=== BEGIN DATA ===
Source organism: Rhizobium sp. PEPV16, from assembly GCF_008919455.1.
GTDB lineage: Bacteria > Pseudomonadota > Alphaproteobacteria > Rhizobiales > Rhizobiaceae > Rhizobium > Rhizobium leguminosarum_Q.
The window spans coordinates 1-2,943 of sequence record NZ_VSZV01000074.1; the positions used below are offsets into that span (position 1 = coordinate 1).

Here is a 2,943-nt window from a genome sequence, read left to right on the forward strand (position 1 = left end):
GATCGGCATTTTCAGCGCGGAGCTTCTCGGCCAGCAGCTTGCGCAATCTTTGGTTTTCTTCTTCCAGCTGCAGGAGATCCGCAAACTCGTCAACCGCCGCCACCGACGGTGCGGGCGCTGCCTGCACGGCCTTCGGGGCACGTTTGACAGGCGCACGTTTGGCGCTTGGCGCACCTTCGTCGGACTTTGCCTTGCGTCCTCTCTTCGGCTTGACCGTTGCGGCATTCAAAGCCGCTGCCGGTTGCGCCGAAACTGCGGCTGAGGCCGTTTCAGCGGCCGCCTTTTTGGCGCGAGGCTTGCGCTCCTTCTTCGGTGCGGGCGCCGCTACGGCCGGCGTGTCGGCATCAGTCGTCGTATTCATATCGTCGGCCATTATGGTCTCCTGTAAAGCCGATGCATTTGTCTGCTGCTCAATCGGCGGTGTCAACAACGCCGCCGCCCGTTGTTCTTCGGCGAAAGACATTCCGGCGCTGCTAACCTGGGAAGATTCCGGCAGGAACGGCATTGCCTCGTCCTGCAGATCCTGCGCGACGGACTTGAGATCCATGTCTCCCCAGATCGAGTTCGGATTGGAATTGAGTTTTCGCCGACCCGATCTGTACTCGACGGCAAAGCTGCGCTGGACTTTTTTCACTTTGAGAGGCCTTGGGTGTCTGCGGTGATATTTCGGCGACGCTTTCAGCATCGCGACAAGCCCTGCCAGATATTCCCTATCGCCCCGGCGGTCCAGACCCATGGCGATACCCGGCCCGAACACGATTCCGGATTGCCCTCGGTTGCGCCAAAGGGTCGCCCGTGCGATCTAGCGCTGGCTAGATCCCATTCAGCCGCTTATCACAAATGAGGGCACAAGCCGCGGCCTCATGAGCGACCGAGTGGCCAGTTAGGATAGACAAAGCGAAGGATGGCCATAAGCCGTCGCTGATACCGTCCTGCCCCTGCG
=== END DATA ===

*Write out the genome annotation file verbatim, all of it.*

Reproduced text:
Source organism: Rhizobium sp. PEPV16, from assembly GCF_008919455.1.
GTDB lineage: Bacteria > Pseudomonadota > Alphaproteobacteria > Rhizobiales > Rhizobiaceae > Rhizobium > Rhizobium leguminosarum_Q.
The window spans coordinates 1-2,943 of sequence record NZ_VSZV01000074.1; the positions used below are offsets into that span (position 1 = coordinate 1).

Here is a 2,943-nt window from a genome sequence, read left to right on the forward strand (position 1 = left end):
GATCGGCATTTTCAGCGCGGAGCTTCTCGGCCAGCAGCTTGCGCAATCTTTGGTTTTCTTCTTCCAGCTGCAGGAGATCCGCAAACTCGTCAACCGCCGCCACCGACGGTGCGGGCGCTGCCTGCACGGCCTTCGGGGCACGTTTGACAGGCGCACGTTTGGCGCTTGGCGCACCTTCGTCGGACTTTGCCTTGCGTCCTCTCTTCGGCTTGACCGTTGCGGCATTCAAAGCCGCTGCCGGTTGCGCCGAAACTGCGGCTGAGGCCGTTTCAGCGGCCGCCTTTTTGGCGCGAGGCTTGCGCTCCTTCTTCGGTGCGGGCGCCGCTACGGCCGGCGTGTCGGCATCAGTCGTCGTATTCATATCGTCGGCCATTATGGTCTCCTGTAAAGCCGATGCATTTGTCTGCTGCTCAATCGGCGGTGTCAACAACGCCGCCGCCCGTTGTTCTTCGGCGAAAGACATTCCGGCGCTGCTAACCTGGGAAGATTCCGGCAGGAACGGCATTGCCTCGTCCTGCAGATCCTGCGCGACGGACTTGAGATCCATGTCTCCCCAGATCGAGTTCGGATTGGAATTGAGTTTTCGCCGACCCGATCTGTACTCGACGGCAAAGCTGCGCTGGACTTTTTTCACTTTGAGAGGCCTTGGGTGTCTGCGGTGATATTTCGGCGACGCTTTCAGCATCGCGACAAGCCCTGCCAGATATTCCCTATCGCCCCGGCGGTCCAGACCCATGGCGATACCCGGCCCGAACACGATTCCGGATTGCCCTCGGTTGCGCCAAAGGGTCGCCCGTGCGATCTAGCGCTGGCTAGATCCCATTCAGCCGCTTATCACAAATGAGGGCACAAGCCGCGGCCTCATGAGCGACCGAGTGGCCAGTTAGGATAGACAAAGCGAAGGATGGCCATAAGCCGTCGCTGATACCGTCCTGCCCCTGCG